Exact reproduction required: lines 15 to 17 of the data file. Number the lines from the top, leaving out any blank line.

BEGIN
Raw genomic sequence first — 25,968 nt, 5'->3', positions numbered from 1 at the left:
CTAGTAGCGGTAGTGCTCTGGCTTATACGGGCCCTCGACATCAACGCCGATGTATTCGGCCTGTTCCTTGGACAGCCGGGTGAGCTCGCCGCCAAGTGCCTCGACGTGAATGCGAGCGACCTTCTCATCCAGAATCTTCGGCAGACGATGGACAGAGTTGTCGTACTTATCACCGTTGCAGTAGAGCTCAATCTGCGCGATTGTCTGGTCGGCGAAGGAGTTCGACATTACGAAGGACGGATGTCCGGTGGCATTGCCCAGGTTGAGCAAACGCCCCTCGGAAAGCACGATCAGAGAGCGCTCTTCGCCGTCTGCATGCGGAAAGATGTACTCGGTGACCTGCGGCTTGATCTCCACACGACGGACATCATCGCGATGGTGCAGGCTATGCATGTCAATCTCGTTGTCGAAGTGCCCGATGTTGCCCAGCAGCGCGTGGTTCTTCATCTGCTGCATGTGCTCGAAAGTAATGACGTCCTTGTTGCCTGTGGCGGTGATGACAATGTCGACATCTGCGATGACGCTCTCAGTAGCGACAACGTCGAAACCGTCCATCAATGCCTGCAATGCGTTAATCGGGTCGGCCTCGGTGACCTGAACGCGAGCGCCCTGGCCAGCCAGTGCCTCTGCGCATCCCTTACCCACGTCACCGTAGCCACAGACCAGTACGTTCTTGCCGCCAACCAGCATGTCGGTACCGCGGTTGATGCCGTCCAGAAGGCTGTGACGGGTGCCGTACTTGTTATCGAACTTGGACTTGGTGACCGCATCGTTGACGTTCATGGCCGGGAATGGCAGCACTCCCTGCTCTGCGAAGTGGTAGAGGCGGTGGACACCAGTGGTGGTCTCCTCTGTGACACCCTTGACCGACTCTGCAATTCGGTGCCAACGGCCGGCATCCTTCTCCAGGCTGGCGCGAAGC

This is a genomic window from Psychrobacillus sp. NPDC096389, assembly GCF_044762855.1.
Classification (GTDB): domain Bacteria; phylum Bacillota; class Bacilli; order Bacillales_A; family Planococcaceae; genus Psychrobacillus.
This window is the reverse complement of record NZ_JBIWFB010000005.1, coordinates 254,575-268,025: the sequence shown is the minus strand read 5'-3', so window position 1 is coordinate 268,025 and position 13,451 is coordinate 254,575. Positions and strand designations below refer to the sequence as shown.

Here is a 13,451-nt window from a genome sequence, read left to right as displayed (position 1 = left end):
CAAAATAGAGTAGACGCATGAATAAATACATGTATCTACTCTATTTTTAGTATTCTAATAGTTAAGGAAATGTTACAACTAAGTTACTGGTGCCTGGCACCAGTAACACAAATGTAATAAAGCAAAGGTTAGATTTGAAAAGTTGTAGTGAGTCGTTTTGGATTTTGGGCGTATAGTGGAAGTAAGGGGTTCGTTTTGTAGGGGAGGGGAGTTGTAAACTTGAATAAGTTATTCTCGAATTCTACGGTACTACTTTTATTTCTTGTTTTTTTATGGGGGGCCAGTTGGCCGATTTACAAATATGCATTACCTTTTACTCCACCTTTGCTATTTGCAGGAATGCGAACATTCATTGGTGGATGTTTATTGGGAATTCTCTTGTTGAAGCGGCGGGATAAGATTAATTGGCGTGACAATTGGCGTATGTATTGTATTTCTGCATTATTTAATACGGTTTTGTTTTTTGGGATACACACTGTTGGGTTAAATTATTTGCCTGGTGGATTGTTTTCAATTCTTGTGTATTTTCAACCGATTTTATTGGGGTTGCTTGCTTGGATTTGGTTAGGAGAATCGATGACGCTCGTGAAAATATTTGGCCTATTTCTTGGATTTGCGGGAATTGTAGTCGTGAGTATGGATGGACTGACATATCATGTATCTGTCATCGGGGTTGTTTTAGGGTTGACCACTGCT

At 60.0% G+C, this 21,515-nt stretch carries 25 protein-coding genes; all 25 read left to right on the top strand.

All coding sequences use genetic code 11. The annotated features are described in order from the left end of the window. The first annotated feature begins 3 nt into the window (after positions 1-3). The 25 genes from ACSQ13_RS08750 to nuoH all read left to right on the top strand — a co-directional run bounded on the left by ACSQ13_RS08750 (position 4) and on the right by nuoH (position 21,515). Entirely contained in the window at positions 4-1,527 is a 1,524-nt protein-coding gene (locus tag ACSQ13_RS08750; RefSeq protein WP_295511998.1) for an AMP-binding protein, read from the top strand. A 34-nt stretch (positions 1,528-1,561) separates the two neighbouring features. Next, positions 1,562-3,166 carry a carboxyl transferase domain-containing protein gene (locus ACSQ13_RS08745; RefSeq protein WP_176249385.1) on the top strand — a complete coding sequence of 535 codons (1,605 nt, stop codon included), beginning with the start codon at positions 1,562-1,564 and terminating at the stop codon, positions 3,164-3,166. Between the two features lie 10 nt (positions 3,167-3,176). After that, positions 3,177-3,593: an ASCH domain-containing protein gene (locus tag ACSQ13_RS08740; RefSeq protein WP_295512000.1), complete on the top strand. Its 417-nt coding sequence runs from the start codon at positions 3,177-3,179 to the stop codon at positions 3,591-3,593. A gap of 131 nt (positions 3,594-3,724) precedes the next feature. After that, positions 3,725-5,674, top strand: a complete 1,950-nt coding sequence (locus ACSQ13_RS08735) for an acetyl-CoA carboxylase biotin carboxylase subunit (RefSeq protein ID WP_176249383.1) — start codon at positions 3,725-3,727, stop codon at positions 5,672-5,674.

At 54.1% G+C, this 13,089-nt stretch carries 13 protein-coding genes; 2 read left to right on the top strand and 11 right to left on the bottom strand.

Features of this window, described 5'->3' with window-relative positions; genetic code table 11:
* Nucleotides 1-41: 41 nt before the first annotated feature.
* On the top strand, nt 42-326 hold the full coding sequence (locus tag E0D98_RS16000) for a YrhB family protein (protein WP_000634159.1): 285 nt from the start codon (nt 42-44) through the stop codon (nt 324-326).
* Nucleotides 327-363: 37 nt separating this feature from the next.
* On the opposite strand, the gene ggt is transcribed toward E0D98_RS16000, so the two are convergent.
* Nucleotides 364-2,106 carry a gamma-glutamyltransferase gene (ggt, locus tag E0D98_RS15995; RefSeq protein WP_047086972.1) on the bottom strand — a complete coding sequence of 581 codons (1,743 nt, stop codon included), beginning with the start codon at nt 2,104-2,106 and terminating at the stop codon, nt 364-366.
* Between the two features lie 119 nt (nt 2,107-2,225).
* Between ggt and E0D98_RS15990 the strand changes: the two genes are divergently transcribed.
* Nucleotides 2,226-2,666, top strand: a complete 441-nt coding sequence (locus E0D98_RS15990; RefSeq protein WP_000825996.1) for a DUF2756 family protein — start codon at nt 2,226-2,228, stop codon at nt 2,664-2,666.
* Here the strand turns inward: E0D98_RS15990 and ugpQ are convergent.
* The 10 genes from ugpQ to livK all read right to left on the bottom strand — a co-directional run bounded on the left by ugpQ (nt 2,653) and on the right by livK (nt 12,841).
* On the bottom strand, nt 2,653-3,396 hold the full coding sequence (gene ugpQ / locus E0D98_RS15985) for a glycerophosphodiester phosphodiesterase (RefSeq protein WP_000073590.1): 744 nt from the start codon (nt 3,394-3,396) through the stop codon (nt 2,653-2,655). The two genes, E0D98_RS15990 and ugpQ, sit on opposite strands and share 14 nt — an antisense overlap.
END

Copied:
* On the opposite strand, the gene ggt is transcribed toward E0D98_RS16000, so the two are convergent.
* Nucleotides 364-2,106 carry a gamma-glutamyltransferase gene (ggt, locus tag E0D98_RS15995; RefSeq protein WP_047086972.1) on the bottom strand — a complete coding sequence of 581 codons (1,743 nt, stop codon included), beginning with the start codon at nt 2,104-2,106 and terminating at the stop codon, nt 364-366.
* Between the two features lie 119 nt (nt 2,107-2,225).